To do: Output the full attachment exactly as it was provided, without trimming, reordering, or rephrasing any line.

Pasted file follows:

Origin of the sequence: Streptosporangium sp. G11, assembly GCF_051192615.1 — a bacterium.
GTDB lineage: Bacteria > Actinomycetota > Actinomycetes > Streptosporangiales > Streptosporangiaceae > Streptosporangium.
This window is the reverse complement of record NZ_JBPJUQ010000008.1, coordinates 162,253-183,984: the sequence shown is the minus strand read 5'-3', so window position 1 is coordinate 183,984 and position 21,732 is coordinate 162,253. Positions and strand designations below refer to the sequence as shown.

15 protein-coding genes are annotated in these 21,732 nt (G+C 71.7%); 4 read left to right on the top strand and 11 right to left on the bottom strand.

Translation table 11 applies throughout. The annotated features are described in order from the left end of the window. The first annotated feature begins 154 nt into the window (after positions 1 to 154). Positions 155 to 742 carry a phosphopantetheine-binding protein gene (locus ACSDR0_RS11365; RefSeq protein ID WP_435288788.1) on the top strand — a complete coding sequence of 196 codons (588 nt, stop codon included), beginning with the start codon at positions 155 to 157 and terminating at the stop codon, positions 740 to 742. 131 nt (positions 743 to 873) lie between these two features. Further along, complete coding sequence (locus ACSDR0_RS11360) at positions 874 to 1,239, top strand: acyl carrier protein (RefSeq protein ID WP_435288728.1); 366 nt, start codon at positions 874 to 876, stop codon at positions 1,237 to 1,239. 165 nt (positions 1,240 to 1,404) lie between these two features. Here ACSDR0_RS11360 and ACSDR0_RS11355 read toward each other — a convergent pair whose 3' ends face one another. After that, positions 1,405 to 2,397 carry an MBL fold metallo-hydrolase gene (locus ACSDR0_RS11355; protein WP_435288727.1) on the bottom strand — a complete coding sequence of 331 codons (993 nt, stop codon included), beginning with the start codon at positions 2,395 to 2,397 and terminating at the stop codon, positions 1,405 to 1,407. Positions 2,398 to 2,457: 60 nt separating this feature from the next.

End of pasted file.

Origin of the sequence: Streptosporangium sp. G11, assembly GCF_051192615.1 — a bacterium.
GTDB lineage: Bacteria > Actinomycetota > Actinomycetes > Streptosporangiales > Streptosporangiaceae > Streptosporangium.
This window is the reverse complement of record NZ_JBPJUQ010000008.1, coordinates 162,253-183,984: the sequence shown is the minus strand read 5'-3', so window position 1 is coordinate 183,984 and position 21,732 is coordinate 162,253. Positions and strand designations below refer to the sequence as shown.

15 protein-coding genes are annotated in these 21,732 nt (G+C 71.7%); 4 read left to right on the top strand and 11 right to left on the bottom strand.

Translation table 11 applies throughout. The annotated features are described in order from the left end of the window. The first annotated feature begins 154 nt into the window (after positions 1 to 154). Positions 155 to 742 carry a phosphopantetheine-binding protein gene (locus ACSDR0_RS11365; RefSeq protein ID WP_435288788.1) on the top strand — a complete coding sequence of 196 codons (588 nt, stop codon included), beginning with the start codon at positions 155 to 157 and terminating at the stop codon, positions 740 to 742. 131 nt (positions 743 to 873) lie between these two features. Further along, complete coding sequence (locus ACSDR0_RS11360) at positions 874 to 1,239, top strand: acyl carrier protein (RefSeq protein ID WP_435288728.1); 366 nt, start codon at positions 874 to 876, stop codon at positions 1,237 to 1,239. 165 nt (positions 1,240 to 1,404) lie between these two features. Here ACSDR0_RS11360 and ACSDR0_RS11355 read toward each other — a convergent pair whose 3' ends face one another. After that, positions 1,405 to 2,397 carry an MBL fold metallo-hydrolase gene (locus ACSDR0_RS11355; protein WP_435288727.1) on the bottom strand — a complete coding sequence of 331 codons (993 nt, stop codon included), beginning with the start codon at positions 2,395 to 2,397 and terminating at the stop codon, positions 1,405 to 1,407. Positions 2,398 to 2,457: 60 nt separating this feature from the next.